Ross:

What’s more, I think that all of his warnings will still hold true even if Republicans do “make big gains at all levels,” as Ponnuru puts it, and head into next year with a larger minority in the Senate, control of more statehouses, and maybe even a slim majority in the House (hey, it’s possible).

Ross is discussing the GOP’s difficulty in coming up with a credible agenda for governing, so I realize this is a bit of a throwaway line, but barring something dramatically, catastrophically bad for this administration it is not possible for the GOP to win any kind of majority in the House. Breitbart’s colleagues may be dreaming about another ’66 or ’94, but we are still a very long way from such a result. The Democrats’ Senate prospects are noticeably worse than they were just two months ago, where they could now conceivably drop as many as five seats, but they have not lost nearly as much ground in their House races. Right now, the Republicans can look forward to picking up a maximum of 15 seats, and they are probably more likely to net just 12 more seats.

One problem with the comparisons to 1966 and 1994 is that they usually ignore the differences between 2008 and the other presidential elections that preceded these midterms. The last time we had a midterm election following a presidential vote in which the Democratic candidate won more than 50% of the vote, Democrats lost 15 House seats in 1978. 2010 still seems more like 1978. 2010 is the first midterm election after two strong Democratic cycles that we have had since then. There were dozens of open Democratic seats in 1994, which it much easier for the opposition party to pick them up. There are only eight open competitive seats this year, two which are Republican-held, and according to CQPolitics there are fifteen vulnerable Democratic seats overall. Del Beccaro notices that the GOP was able to make huge gains during a period of economic expansion, and then wrongly concludes that the GOP is in an even better position to make large gains during a period of economic weakness.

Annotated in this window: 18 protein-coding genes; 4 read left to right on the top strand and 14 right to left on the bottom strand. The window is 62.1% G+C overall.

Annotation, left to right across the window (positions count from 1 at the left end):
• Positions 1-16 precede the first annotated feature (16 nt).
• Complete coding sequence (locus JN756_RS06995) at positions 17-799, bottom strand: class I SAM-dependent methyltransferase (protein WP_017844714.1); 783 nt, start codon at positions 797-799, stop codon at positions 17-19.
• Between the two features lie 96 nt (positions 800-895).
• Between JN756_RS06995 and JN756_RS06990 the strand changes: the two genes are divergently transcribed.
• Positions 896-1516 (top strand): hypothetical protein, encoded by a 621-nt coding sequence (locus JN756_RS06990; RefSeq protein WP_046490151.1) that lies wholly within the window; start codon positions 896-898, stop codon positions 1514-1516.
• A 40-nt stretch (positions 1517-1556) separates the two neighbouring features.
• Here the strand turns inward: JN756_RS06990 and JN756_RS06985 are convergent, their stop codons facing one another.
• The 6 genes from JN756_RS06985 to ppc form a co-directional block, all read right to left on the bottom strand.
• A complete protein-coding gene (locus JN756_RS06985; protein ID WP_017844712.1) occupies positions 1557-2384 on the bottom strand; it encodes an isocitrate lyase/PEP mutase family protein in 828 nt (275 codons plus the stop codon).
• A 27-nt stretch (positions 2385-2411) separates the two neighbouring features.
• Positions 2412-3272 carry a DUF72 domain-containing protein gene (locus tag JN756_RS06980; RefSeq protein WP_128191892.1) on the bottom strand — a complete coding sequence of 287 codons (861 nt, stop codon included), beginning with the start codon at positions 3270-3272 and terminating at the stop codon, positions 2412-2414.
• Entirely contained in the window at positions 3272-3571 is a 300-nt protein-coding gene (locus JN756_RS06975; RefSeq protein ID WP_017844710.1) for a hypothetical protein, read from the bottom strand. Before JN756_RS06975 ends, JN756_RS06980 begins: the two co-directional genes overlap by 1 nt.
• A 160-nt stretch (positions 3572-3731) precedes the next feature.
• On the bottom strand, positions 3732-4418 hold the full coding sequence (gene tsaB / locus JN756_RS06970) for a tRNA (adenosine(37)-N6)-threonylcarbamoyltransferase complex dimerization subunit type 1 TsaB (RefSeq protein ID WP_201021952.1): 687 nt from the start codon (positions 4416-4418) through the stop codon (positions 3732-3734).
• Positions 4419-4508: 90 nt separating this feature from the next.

The last time we had midterms in such poor economic conditions was 1982, when the Democrats netted 27 House seats after the very severe ’81-’82 recession. While the opposition party stands to benefit from poor economic conditions, the GOP may be in a bad position to take advantage of this. There is the lack of an agenda that Ponnuru and Ross mention, and the GOP’s reputation remains terrible, but no less important is the limited appeal Republicans usually have during recessions. This appeal may be even more limited to the extent that voters still remember and care that the recession and financial crisis began on a Republican President’s watch.

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